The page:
About Industrial Pshchology
What is Industrial and Organisational Psychology?
There is no simple answer to this often posed question as the discipline has evolved into various sub-fields and practice areas. The result is that while Industrial and Organisational Psychologists (IOP’s) can be generalists they will tend to have a preference or a passion for specialised areas within the discipline. In general the IOP strives to enhance organisational effectiveness through increasing the efficiency of individuals and/or systems within the organisation, often in response to environmental challenges. The IOP should not only strive to facilitate increasing efficiency but should also strive to enhance quality in respect of individual and organisational performance and work life.
As such Organisational and Industrial Psychology can be defined as: “an applied field of psychology that engages with employee and organisational behaviour, and which has become a study field and professional speciality in its own right”.1
The IOP utilises and applies knowledge of business and psychological principles in understanding organisational and employee behaviour as well as the nature and demands that the ever changing environment places on organisations and its resources.
What does the Industrial and Organisational Psychologist do?
Industrial and organisational psychologists (IOP) plan, develop and apply paradigms, theories, models, constructs and principles of business and psychology to issues related to the world of work in order to understand, modify and/or enhance individual, group and organisational effectiveness. The IOP will assist organisations with developing policies applicable to a variety of sectors and issues, based mainly on psychological theory and research. The IOP will also design, manage and evaluate industrial psychological intervention programmes in diverse work settings.
Thus the Industrial and Organisational Psychologists can:
a)Perform a range of standardised psychometric instruments and/or customised assessments in order to determine
potential and/or suitability for:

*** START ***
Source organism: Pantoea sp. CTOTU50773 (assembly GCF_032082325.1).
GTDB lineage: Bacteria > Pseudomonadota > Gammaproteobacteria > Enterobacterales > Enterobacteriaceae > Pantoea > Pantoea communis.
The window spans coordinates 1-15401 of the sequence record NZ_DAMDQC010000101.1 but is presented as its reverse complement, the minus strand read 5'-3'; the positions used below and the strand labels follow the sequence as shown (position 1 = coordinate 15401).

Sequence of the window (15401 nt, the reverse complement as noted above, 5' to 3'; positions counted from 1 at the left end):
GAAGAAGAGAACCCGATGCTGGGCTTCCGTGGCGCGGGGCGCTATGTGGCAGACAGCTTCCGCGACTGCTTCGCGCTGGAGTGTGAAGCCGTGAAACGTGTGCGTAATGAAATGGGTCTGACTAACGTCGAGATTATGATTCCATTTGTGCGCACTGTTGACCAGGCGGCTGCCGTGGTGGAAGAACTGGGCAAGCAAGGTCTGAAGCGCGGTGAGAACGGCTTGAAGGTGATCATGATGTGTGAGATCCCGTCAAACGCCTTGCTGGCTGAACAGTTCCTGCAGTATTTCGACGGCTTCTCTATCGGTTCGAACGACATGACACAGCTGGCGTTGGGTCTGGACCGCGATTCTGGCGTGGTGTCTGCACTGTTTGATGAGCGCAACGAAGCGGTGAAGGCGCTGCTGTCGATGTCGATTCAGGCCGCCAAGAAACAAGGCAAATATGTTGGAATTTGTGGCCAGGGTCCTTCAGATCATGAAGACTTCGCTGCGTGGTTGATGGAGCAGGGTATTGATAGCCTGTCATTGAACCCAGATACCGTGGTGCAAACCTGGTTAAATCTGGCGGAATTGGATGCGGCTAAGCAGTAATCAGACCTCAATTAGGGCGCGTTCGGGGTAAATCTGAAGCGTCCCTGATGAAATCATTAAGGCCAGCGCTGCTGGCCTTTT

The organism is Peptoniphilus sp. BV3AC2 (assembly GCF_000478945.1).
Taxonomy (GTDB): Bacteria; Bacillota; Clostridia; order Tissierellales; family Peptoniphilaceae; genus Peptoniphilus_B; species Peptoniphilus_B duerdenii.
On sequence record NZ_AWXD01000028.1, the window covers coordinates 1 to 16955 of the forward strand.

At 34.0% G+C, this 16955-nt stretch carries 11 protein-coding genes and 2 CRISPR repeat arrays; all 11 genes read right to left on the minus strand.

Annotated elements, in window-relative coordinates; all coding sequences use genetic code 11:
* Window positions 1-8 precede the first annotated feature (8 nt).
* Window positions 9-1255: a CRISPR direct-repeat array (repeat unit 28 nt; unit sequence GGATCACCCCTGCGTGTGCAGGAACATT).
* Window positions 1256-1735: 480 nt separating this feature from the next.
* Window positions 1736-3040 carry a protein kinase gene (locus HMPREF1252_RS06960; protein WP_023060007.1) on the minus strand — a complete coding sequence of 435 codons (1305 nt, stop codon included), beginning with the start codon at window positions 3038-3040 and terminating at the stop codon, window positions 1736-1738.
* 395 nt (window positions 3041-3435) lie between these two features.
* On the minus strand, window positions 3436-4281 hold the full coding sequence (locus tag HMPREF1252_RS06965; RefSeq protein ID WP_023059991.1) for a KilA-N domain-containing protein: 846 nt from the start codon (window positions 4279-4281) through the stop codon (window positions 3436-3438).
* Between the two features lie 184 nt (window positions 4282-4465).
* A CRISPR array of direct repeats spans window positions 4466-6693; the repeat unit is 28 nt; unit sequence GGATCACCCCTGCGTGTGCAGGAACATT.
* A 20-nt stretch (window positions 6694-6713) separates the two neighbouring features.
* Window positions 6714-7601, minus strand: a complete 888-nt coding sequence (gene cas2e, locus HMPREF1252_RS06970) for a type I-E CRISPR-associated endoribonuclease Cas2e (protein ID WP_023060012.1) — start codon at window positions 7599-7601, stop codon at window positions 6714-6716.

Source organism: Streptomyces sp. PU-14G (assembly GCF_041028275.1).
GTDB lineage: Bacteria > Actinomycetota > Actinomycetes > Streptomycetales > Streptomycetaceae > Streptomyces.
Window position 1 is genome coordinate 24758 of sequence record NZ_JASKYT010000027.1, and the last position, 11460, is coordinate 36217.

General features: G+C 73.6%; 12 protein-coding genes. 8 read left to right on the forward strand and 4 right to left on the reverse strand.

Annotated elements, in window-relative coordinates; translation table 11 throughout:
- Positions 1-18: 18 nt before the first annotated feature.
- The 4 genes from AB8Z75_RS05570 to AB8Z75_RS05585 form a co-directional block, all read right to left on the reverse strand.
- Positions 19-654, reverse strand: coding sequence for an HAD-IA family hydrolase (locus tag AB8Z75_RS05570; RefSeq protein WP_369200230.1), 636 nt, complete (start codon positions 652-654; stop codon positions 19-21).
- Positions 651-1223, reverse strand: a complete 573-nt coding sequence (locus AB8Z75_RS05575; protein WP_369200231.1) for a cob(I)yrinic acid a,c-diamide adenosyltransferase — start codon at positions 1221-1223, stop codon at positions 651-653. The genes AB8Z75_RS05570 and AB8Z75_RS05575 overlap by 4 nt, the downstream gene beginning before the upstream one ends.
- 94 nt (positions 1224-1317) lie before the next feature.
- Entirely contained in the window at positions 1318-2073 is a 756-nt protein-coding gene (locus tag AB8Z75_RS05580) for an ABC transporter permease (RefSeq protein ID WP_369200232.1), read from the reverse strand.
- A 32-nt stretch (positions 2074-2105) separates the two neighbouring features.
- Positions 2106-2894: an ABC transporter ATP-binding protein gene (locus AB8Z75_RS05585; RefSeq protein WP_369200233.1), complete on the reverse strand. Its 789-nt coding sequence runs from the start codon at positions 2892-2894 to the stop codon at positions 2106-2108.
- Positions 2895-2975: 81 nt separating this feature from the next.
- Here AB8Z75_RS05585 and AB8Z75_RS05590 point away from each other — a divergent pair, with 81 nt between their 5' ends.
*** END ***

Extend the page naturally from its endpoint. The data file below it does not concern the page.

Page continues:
• Employment (Read more)
Pre-employment selection and placement
Post-employment succession planning and placement
• Training and development for, amongst others: (Read more)
b) Perform a range of standardised psychometric and/or customised assessments in order to determine: (Read more)
• Individual, group and organisational effectiveness
Employee and organisational “wellness” and quality of work life
Individual Psychological Fitness
Organisational effectiveness for Organisational Developmental Interventions
c) Facilitate individual and group processes for effective organisational function.
d) Customise solutions by designing and developing assessment tools and procedures, relevant to the “world of work” or the working environment. (Read more)
e) Design and implement training programmes for effective organisational function. (Read more)
f) Design and develop strategies in consumer behaviour.
g) Design and implement programmes based on understanding ergonomics.
h) Develop interventions to identify and improve poor performance in work settings. (Read more)
What qualifications does the Industrial and Organisational Psychologist need?
In order to practice as an Industrial and Organisational Psychologist the individual must complete:
• a Masters programme at an accredited education and training institution
• a supervised internship, and pass the HPCSA Professional Board Psychology examination
What is required to become an IOP in Private Practice?
Once the IOP has completed all educational requirements the IOP can practice as a private practitioner and register a practice with the Board of Health Care Funders and charge according to comparative rates published annually by HealthMan. In order for a client or IOP to claim for services provided from Medical Aid Schemes the IOP needs to register his/her practice with each Medical Aid Scheme from which claims are to be made. As such the IOP requires a thorough knowledge and understanding of the International Classification of Diseases (ICD-10) Coding system and the requirements for each of the Medical Aid Schemes.
What is the advantage of using a qualified Industrial and Organisational Psychologist?
The advantage of using a registered Industrial and Organisational Psychologist lies in their ability to provide a professional service guided by relevant legislation such as the Employment Equity Act (No. 55 of 1998), the Basic Conditions of Employment Act (No. 75 of 1996), the Labour Relations Act (No. 66 of 1995) , Health Professions Act (No. 56 of 1974) and the Occupational Health and Safety Act (No. 85 of 1993) while at the same time adhering to a strict ethical code.
All IOPs need to adhere to the Code of Professional Ethics of the Health Professions Council of South Africa (HPCSA) and the Professional Board of Psychology. They should have a thorough knowledge of all psychological practice, and any research conducted should be done in accordance with guidelines specified by the HPCSA.
The registered IOP must, at all times:
• Operate within the scope of practise as specified by the HPCSA and the Professional Board of Psychology.
In order to administer psychometric assessments and perform other psychological acts as defined by the HPCSA the IOP must be:
• Registered with the HPCSA, registration must be up to date, and the individual must annually acquire the required number of Continuous Professional Development (CPD) points.
The IOP is required to refer, to appropriate professionals, persons for assessment or intervention where such intervention falls outside of IOP’s scope of practice or area of specialisation/expertise.
The registered IOP should, at all times, strive to provide a service that is professional and fair to all.
1 Bergh, Z.C. & Theron, A.L. (2009). Psychology in the work context. (4th ed.). Cape Town. Oxford University Press